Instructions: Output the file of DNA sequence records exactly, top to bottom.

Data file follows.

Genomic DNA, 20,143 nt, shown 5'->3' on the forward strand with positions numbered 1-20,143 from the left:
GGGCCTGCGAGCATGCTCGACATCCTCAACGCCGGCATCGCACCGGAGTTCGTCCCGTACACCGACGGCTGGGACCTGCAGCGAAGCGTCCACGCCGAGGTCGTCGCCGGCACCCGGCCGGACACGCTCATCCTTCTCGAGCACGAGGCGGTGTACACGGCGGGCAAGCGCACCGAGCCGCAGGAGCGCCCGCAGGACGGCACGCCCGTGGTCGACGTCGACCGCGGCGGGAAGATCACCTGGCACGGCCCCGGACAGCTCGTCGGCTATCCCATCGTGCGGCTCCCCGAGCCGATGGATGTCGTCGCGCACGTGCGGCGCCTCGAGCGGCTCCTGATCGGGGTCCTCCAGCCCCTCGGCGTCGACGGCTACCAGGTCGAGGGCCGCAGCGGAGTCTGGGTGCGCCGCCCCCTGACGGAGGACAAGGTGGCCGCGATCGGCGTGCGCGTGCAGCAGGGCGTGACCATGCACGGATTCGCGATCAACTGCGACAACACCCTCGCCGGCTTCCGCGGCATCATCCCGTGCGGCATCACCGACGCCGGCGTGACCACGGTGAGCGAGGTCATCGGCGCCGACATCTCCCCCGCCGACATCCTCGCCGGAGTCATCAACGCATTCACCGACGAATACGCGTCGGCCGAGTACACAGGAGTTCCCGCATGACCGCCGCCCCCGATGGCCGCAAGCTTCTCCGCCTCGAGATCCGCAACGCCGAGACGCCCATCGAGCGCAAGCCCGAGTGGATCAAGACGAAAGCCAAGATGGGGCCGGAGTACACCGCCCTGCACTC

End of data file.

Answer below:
Genomic DNA, 20,143 nt, shown 5'->3' on the forward strand with positions numbered 1-20,143 from the left:
GGGCCTGCGAGCATGCTCGACATCCTCAACGCCGGCATCGCACCGGAGTTCGTCCCGTACACCGACGGCTGGGACCTGCAGCGAAGCGTCCACGCCGAGGTCGTCGCCGGCACCCGGCCGGACACGCTCATCCTTCTCGAGCACGAGGCGGTGTACACGGCGGGCAAGCGCACCGAGCCGCAGGAGCGCCCGCAGGACGGCACGCCCGTGGTCGACGTCGACCGCGGCGGGAAGATCACCTGGCACGGCCCCGGACAGCTCGTCGGCTATCCCATCGTGCGGCTCCCCGAGCCGATGGATGTCGTCGCGCACGTGCGGCGCCTCGAGCGGCTCCTGATCGGGGTCCTCCAGCCCCTCGGCGTCGACGGCTACCAGGTCGAGGGCCGCAGCGGAGTCTGGGTGCGCCGCCCCCTGACGGAGGACAAGGTGGCCGCGATCGGCGTGCGCGTGCAGCAGGGCGTGACCATGCACGGATTCGCGATCAACTGCGACAACACCCTCGCCGGCTTCCGCGGCATCATCCCGTGCGGCATCACCGACGCCGGCGTGACCACGGTGAGCGAGGTCATCGGCGCCGACATCTCCCCCGCCGACATCCTCGCCGGAGTCATCAACGCATTCACCGACGAATACGCGTCGGCCGAGTACACAGGAGTTCCCGCATGACCGCCGCCCCCGATGGCCGCAAGCTTCTCCGCCTCGAGATCCGCAACGCCGAGACGCCCATCGAGCGCAAGCCCGAGTGGATCAAGACGAAAGCCAAGATGGGGCCGGAGTACACCGCCCTGCACTC